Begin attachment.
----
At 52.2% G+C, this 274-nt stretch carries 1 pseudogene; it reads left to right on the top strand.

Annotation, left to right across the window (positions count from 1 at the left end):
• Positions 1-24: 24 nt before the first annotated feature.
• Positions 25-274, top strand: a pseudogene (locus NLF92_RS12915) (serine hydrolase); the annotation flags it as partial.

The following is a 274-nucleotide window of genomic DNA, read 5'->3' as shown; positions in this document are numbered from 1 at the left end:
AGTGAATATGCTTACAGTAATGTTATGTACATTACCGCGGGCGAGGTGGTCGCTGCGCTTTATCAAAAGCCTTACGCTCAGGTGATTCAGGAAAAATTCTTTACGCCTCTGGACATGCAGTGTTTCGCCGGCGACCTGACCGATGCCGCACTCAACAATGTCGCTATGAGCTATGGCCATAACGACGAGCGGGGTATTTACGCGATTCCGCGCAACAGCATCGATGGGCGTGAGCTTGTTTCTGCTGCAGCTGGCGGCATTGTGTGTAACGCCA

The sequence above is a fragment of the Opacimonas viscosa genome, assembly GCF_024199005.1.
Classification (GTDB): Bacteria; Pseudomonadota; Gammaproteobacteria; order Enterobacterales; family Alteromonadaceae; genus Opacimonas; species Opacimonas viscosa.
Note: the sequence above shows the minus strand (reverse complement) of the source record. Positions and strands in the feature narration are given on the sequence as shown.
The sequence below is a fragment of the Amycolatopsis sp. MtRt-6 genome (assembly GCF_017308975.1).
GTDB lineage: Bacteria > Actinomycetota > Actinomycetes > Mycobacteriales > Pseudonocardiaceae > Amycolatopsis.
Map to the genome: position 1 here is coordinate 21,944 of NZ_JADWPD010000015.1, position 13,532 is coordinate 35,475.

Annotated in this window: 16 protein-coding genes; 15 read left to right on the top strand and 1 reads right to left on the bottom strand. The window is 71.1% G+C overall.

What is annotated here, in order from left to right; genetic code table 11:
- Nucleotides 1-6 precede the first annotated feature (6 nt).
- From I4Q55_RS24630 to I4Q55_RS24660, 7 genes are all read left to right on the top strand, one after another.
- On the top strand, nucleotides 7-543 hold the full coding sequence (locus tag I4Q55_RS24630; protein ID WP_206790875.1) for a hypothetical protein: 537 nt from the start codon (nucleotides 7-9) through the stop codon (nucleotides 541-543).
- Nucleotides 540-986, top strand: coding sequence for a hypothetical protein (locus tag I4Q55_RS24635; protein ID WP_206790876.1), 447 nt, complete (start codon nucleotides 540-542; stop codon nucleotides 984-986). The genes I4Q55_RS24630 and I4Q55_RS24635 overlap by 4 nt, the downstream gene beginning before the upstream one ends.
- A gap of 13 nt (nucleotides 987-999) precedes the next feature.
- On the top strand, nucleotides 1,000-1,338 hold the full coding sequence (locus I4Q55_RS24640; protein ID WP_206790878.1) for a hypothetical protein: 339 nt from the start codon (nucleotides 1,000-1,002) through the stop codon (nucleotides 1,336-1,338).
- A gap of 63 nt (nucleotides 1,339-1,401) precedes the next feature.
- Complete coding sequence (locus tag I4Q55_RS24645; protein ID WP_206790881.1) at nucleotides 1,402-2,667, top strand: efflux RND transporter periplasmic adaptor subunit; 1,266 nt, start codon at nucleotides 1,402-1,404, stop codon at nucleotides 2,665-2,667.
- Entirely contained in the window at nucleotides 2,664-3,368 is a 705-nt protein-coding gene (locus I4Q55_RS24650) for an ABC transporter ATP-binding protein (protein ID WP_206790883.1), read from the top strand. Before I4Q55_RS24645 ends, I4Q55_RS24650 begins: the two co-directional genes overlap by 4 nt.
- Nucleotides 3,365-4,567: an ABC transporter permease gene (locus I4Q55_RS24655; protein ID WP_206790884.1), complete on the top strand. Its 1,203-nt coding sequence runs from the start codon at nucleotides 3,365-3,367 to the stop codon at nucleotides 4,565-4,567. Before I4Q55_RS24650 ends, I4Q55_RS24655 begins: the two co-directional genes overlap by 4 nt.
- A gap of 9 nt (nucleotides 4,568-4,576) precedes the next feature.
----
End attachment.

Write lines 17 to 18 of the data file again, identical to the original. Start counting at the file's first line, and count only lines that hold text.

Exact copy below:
- On the top strand, nucleotides 7-543 hold the full coding sequence (locus tag I4Q55_RS24630; protein ID WP_206790875.1) for a hypothetical protein: 537 nt from the start codon (nucleotides 7-9) through the stop codon (nucleotides 541-543).
- Nucleotides 540-986, top strand: coding sequence for a hypothetical protein (locus tag I4Q55_RS24635; protein ID WP_206790876.1), 447 nt, complete (start codon nucleotides 540-542; stop codon nucleotides 984-986). The genes I4Q55_RS24630 and I4Q55_RS24635 overlap by 4 nt, the downstream gene beginning before the upstream one ends.